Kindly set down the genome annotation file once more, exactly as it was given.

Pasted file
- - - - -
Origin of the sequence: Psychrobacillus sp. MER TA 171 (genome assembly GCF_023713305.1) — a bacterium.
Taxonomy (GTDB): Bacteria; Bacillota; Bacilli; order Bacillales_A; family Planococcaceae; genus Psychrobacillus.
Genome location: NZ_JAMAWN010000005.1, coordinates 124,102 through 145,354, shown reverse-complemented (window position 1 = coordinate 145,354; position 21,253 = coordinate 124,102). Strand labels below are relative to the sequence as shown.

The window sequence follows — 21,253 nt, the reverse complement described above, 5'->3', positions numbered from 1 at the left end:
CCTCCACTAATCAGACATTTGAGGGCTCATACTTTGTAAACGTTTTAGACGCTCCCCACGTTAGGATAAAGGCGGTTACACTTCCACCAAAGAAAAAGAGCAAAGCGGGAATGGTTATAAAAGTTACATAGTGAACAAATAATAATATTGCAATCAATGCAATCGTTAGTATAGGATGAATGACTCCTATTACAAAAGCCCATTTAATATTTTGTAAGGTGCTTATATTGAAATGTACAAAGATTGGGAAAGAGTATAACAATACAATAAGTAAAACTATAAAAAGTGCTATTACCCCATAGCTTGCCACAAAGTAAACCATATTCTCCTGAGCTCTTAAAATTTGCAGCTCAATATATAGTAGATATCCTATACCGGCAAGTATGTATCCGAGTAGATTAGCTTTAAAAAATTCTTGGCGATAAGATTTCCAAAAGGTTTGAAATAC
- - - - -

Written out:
Origin of the sequence: Psychrobacillus sp. MER TA 171 (genome assembly GCF_023713305.1) — a bacterium.
Taxonomy (GTDB): Bacteria; Bacillota; Bacilli; order Bacillales_A; family Planococcaceae; genus Psychrobacillus.
Genome location: NZ_JAMAWN010000005.1, coordinates 124,102 through 145,354, shown reverse-complemented (window position 1 = coordinate 145,354; position 21,253 = coordinate 124,102). Strand labels below are relative to the sequence as shown.

The window sequence follows — 21,253 nt, the reverse complement described above, 5'->3', positions numbered from 1 at the left end:
CCTCCACTAATCAGACATTTGAGGGCTCATACTTTGTAAACGTTTTAGACGCTCCCCACGTTAGGATAAAGGCGGTTACACTTCCACCAAAGAAAAAGAGCAAAGCGGGAATGGTTATAAAAGTTACATAGTGAACAAATAATAATATTGCAATCAATGCAATCGTTAGTATAGGATGAATGACTCCTATTACAAAAGCCCATTTAATATTTTGTAAGGTGCTTATATTGAAATGTACAAAGATTGGGAAAGAGTATAACAATACAATAAGTAAAACTATAAAAAGTGCTATTACCCCATAGCTTGCCACAAAGTAAACCATATTCTCCTGAGCTCTTAAAATTTGCAGCTCAATATATAGTAGATATCCTATACCGGCAAGTATGTATCCGAGTAGATTAGCTTTAAAAAATTCTTGGCGATAAGATTTCCAAAAGGTTTGAAATAC